NEWS
February 6, 1992 | By Edward Ohlbaum, SPECIAL TO THE INQUIRER
Personal computers have transformed America into one huge electronic community, and everyone who is computer-literate ought to plug into it, says a Yardley author. "The telephone wires are red-hot at night with people communicating through their computers," said Alfred Glossbrenner, a nationally recognized expert on how to buy and use computer hardware and online information services and how to take advantage of free bulletin boards and computer software. Typically, the nation's estimated 2 million personal computer communicators will check in nightly with several of the hundreds of electronic bulletin boards and on-line information services located across the country to ask questions or obtain information of personal interest, Glossbrenner said.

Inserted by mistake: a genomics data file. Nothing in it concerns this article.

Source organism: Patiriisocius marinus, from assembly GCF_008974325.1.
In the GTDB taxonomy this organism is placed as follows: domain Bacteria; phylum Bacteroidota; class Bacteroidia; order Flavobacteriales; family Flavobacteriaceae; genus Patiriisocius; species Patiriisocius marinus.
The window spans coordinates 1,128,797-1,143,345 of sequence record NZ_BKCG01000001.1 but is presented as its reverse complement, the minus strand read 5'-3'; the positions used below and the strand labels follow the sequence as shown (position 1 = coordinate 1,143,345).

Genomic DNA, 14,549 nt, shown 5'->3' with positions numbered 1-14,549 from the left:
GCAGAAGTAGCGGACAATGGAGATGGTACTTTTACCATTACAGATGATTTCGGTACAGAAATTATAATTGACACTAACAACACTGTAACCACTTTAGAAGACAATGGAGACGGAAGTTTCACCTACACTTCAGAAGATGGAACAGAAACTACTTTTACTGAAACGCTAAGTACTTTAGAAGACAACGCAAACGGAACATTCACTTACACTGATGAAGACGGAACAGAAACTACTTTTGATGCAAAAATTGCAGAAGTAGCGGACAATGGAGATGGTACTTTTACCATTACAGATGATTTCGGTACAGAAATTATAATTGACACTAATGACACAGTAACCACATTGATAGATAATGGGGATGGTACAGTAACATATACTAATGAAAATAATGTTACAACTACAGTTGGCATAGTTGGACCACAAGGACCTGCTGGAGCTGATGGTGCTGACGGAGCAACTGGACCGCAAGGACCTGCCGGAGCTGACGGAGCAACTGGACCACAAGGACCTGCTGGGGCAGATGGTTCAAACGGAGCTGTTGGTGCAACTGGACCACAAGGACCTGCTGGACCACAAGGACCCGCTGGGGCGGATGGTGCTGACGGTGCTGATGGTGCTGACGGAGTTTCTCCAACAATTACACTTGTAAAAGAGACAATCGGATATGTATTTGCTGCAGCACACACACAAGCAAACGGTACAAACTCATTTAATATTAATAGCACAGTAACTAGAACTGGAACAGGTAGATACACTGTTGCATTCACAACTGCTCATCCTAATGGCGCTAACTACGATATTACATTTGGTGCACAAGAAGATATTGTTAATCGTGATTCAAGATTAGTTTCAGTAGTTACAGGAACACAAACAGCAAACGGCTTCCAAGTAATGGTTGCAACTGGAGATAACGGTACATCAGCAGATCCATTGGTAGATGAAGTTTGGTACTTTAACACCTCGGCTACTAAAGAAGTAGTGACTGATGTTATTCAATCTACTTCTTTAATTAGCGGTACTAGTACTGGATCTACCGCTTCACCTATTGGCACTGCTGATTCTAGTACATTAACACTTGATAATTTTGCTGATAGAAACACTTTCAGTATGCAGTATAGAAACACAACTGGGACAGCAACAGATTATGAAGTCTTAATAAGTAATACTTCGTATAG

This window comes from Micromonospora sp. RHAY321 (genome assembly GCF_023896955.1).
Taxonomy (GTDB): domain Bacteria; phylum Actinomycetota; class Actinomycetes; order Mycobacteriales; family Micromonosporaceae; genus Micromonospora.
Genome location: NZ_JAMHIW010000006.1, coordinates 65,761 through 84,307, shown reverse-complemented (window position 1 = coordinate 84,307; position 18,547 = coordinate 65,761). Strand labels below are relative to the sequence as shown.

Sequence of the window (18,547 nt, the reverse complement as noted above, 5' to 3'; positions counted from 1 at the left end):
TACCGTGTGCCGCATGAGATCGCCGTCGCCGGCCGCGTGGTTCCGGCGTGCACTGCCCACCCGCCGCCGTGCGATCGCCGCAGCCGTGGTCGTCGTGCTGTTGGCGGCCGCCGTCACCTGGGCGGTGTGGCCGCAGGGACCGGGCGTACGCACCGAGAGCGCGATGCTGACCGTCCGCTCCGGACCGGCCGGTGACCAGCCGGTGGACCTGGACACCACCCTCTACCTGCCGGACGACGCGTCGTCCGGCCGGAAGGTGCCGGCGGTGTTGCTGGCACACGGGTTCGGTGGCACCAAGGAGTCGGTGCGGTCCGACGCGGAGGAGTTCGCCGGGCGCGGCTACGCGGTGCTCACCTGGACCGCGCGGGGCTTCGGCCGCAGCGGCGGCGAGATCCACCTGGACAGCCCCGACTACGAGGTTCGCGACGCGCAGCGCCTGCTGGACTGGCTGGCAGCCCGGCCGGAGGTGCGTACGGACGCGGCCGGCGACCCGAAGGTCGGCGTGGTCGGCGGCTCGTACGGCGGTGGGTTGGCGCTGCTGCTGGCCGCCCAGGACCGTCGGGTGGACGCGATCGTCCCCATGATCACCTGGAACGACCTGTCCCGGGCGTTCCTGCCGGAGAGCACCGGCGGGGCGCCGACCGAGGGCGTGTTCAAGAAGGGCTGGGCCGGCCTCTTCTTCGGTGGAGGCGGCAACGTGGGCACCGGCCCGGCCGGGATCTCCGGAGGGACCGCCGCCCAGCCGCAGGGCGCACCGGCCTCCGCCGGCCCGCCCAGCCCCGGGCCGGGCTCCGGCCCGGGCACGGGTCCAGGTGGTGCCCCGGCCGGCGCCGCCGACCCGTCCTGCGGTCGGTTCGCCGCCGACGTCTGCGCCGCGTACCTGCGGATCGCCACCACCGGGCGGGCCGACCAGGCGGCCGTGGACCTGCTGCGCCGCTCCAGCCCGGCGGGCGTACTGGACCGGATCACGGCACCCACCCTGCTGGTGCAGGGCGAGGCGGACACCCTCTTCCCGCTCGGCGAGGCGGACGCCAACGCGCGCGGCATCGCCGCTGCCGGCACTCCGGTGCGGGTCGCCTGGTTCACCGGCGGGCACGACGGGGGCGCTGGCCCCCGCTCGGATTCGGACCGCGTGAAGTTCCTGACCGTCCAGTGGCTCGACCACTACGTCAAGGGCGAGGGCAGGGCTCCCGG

NEWS
August 18, 2008 | By Walter F. Naedele INQUIRER STAFF WRITER
In the early 1950s, the hunt for communists disrupted careers not only in Hollywood and New York City. In Philadelphia, it forced two dozen teachers out of the public school system. Isadore Reivich had taught social studies at West Philadelphia High School for seven years when he was suspended in 1953 and fired in 1954 after an inquiry about "communist activities. " His daughter, Susana Silva, said last week that it took 15 years for Reivich to be reinstated. On Wednesday, Mr. Reivich, 88, died of renal failure at Pennsylvania Hospital.
NEWS
April 29, 2008 | By Sally A. Downey INQUIRER STAFF WRITER
Gaetano "Tommy" LaFauci, 79, of South Philadelphia, a retired newspaper mailer, union president and city employee, died of heart failure Saturday at home. From 1994 until retiring in 2000, Mr. LaFauci was president and business agent of Mailers Union Local 1414. He had previously held various offices in the union, which represents the workers who prepare newspapers for delivery at area presses including those of The Inquirer and Philadelphia Daily News, and the Camden Courier-Post.